Leviticus 18: 21-24 condemns three practices: sacrificing children to Molech, same-sex intercourse, and bestiality. Verse 22 addresses same-sex intercourse: “You shall not lie with a male as with a woman; it is abomination.” Traditionally, verse 22 has been taken as a clear condemnation of homosexual intercourse in general. And, apart from consideration of the context, verse 22 seems to condemn all forms of this behavior, no matter what the circumstances. Gnuse, however, argues that this verse may be directed to practices common in the cultic worship of Canaanite gods. Interestingly, Gnuse admits the possibility that the prohibition could refer to homosexual relations in general. But even if it does so, Gnuse attributes the prohibition to the Israelite obsession with maximizing population growth “because as a people they always faced a chronic population shortage” (p. 76). Implicit in Gnuse’s explanation is the thought that the waste of sperm and absence of reproduction are the real sins, not the same-sex acts themselves. If these concerns were removed, as they are in contemporary circumstances, the text would lose its force as a general moral rule. I will make one critical observation at this point. Notice that verse 21 does not explicitly condemn child sacrifice in general but only that made to Molech. According to the reasoning employed by Gnuse in dealing with verse 22, verse 21 leaves open the possibility of sacrificing children to gods other than Molech.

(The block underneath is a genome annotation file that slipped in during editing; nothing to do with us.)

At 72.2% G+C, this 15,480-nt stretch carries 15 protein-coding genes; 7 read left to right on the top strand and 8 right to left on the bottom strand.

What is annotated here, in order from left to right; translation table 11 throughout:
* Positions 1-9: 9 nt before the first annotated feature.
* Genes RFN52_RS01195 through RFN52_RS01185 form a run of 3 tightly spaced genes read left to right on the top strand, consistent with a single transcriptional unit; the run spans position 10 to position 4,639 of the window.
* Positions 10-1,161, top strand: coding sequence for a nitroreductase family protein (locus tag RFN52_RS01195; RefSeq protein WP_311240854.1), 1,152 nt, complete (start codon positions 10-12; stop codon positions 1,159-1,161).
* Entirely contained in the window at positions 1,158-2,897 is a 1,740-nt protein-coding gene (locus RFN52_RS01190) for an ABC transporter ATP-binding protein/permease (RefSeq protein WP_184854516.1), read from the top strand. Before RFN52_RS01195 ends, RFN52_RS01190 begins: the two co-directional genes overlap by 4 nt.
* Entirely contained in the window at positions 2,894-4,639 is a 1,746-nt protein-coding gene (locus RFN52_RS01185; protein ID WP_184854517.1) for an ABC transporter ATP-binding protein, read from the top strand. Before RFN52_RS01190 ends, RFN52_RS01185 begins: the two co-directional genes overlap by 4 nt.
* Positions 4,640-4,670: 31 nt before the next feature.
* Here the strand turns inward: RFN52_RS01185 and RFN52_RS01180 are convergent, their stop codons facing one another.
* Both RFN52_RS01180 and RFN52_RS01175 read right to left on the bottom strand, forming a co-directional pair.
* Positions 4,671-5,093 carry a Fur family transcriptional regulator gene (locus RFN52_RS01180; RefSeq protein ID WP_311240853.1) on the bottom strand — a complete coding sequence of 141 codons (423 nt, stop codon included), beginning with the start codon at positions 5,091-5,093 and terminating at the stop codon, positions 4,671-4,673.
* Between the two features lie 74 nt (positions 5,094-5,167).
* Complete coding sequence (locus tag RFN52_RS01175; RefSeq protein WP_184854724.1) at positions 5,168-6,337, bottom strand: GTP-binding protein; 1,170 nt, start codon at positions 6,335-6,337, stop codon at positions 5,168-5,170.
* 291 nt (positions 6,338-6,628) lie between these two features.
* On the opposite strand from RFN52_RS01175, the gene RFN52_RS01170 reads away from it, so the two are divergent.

Leviticus 20:13 says, “If a man lies with a male as with a woman, both of them have committed an abomination; they shall be put to death, their blood is upon them.” On the face of it, this text condemns in very harsh terms homosexual intercourse in general. Gnuse takes this text also to refer to cultic prostitution, which would involve worshiping a Canaanite god or goddess. Gnuse concludes: “The real question is what the text really condemns, whether it be all homosexual behavior or cultic homosexual behavior. If it is cultic homosexual behavior, we should not use it in the modern debate” (p. 78).